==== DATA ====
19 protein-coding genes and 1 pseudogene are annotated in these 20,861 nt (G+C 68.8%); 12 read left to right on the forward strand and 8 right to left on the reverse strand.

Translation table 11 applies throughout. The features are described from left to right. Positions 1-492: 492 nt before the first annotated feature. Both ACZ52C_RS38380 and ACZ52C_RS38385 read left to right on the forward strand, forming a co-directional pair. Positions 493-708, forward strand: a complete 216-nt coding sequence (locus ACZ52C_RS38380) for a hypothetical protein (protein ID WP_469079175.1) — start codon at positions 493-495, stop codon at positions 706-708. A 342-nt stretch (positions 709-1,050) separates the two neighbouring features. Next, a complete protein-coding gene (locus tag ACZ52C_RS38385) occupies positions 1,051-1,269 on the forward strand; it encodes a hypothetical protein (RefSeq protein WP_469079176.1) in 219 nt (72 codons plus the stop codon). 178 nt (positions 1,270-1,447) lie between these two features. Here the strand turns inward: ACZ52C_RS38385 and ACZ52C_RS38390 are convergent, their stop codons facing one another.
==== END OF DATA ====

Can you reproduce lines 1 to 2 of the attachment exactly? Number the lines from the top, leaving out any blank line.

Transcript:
19 protein-coding genes and 1 pseudogene are annotated in these 20,861 nt (G+C 68.8%); 12 read left to right on the forward strand and 8 right to left on the reverse strand.

Translation table 11 applies throughout. The features are described from left to right. Positions 1-492: 492 nt before the first annotated feature. Both ACZ52C_RS38380 and ACZ52C_RS38385 read left to right on the forward strand, forming a co-directional pair. Positions 493-708, forward strand: a complete 216-nt coding sequence (locus ACZ52C_RS38380) for a hypothetical protein (protein ID WP_469079175.1) — start codon at positions 493-495, stop codon at positions 706-708. A 342-nt stretch (positions 709-1,050) separates the two neighbouring features. Next, a complete protein-coding gene (locus tag ACZ52C_RS38385) occupies positions 1,051-1,269 on the forward strand; it encodes a hypothetical protein (RefSeq protein WP_469079176.1) in 219 nt (72 codons plus the stop codon). 178 nt (positions 1,270-1,447) lie between these two features. Here the strand turns inward: ACZ52C_RS38385 and ACZ52C_RS38390 are convergent, their stop codons facing one another.